It is a Copernican shift in thinking and practice that reveals itself everyday for those organisations able to recast themselves with successive business results demonstrating clearly to shareholders and customers those who get it and those who don’t. Listed amongst the failing former champions are household names, some already bankrupt, who have persisted with the industrial mindset despite the wealth of evidence pointing to the need to rethink and retool. Advanced BPM aka Outside In, provides that capability.


How companies can address these dynamic client needs

There are six elements of customer behavior that organisations need to understand and articulate to truly achieve the benefits from BPM:

Customers have access to global networks and are vocal about what they like and dislike


#1: Customers demand choice

Whether it is lipstick, shoes, cars or electronics this demand creates complexity and the need for intelligence across all our workflows. Being able to anticipate and ultimately shape choices is a massive differentiator.

#2: Customers have become rebellious

They vote with their feet. They share information across global networks. They rank, sort and sift to exchange good and bad behaviors. Twenty years ago you would say that when someone complained they would tell 20 others of their gripe. These days you can tweet to millions in 20 seconds.

#3: Customers have high expectations

Being informed of the good and the bad creates expectations. Being able to manage these is key to ongoing success. And by the way it isn’t about exceeding expectations. Do that and you create a new expectation every time. It is about doing things really well and delighting your customers along the way.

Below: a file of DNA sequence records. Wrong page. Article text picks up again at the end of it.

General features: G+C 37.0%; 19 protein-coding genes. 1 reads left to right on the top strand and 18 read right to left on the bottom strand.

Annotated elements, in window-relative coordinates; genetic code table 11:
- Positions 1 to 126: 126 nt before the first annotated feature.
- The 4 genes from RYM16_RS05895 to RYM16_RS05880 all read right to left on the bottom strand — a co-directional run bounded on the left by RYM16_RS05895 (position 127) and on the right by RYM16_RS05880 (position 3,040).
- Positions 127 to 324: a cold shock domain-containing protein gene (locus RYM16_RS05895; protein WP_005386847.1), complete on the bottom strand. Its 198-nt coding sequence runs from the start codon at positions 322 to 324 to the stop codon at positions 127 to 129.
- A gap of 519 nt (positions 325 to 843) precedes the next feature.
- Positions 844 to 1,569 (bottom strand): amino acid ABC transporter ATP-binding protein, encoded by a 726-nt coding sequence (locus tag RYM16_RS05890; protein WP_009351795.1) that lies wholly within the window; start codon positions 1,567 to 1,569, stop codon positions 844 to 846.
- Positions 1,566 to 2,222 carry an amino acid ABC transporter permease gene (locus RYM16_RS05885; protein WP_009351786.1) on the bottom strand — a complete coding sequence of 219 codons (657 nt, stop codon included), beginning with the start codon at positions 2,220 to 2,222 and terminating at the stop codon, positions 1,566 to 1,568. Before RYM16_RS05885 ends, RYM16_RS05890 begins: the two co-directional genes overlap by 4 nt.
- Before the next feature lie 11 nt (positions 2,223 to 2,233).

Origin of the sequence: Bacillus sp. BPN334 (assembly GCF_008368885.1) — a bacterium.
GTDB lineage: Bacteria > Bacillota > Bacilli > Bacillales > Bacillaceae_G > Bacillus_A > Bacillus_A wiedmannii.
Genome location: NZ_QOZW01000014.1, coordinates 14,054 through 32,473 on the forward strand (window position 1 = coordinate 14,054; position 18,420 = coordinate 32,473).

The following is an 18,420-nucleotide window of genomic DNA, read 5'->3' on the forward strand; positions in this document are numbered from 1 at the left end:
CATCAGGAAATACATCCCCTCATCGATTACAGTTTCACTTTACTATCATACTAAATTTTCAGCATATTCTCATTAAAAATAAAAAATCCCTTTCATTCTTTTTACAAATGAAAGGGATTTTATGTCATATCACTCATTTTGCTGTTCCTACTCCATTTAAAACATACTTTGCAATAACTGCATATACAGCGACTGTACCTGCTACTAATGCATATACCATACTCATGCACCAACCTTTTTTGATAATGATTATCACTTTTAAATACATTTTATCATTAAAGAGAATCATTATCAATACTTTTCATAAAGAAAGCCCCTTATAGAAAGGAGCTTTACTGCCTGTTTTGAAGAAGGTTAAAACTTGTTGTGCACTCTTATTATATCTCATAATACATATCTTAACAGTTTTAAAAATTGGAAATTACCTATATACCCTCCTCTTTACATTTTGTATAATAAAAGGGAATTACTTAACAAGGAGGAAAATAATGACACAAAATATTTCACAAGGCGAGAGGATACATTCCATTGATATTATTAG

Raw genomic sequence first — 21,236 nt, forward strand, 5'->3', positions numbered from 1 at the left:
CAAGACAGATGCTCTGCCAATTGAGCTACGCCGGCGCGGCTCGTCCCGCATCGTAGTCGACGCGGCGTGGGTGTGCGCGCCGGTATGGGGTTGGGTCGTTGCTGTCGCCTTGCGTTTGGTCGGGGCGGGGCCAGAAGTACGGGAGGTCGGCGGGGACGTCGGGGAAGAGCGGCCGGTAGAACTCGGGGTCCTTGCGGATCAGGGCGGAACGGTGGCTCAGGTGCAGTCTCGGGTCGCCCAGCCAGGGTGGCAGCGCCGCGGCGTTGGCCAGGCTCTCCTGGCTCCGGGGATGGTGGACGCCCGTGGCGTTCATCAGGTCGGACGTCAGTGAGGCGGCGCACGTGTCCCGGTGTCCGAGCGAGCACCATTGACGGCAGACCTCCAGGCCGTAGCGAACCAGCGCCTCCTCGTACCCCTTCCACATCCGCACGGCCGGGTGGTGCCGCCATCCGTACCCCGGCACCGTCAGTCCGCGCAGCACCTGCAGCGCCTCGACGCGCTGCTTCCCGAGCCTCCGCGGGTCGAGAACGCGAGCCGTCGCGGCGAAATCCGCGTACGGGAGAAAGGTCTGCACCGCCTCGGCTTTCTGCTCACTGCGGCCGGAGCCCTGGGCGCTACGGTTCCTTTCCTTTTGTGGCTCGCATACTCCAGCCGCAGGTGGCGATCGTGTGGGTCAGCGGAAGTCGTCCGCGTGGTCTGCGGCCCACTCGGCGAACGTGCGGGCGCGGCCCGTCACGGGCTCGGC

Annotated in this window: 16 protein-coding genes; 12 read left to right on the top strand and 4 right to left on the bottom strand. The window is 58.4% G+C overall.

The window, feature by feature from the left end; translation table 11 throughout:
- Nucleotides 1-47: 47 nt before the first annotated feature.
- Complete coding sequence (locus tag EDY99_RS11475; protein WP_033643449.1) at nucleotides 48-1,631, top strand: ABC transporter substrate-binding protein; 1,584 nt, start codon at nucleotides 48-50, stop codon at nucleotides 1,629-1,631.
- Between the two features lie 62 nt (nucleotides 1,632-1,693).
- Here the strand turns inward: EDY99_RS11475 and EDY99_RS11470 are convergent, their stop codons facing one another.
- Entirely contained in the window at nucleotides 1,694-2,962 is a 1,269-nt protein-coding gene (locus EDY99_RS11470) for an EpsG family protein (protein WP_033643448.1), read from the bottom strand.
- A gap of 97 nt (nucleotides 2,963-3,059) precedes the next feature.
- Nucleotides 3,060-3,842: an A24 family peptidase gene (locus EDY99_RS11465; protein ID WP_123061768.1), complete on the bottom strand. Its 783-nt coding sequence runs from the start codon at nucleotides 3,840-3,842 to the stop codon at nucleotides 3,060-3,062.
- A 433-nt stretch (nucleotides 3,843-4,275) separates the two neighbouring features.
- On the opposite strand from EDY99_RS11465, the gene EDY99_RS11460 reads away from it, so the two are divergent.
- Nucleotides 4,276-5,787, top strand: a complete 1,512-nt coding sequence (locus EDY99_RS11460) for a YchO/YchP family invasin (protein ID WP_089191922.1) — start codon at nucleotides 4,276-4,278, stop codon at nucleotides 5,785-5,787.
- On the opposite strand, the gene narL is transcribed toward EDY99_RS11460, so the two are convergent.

#4: Customers are promiscuous

They are not going to wait around while you get your product and service right. They do not like being locked in with punitive contracts. They are shopping around and moving their business to get the best deals, today, tomorrow and forever. If your structures and working do not allow them to do so they will go elsewhere – quickly.

#5: Customers demand many channels to access service and product

Take for example a typical bank account. Customers want immediate access through their mobile devices, by phone, by letter, by personal visit and at the ATM 24 by 7. In addition they want the correct information across all these channels when they need it. Industrialised processes were never designed to work this way and, in fact, create a barrier to successful customer outcomes.

#6. Customers are no longer consumers. They have become prosumers.

Customers now know more about your products and services than you do. With immediate access anywhere they research and evaluate and ask questions. This requires a complete shift in approach, not just amending a few processes to provide greater flexibility. It is a mindset shift that produces new ways of engaging and operating with prosumers. Contrast for example the Apple shopping experience with an old style provider, perhaps Nokia. Which works best for the majority? You decide.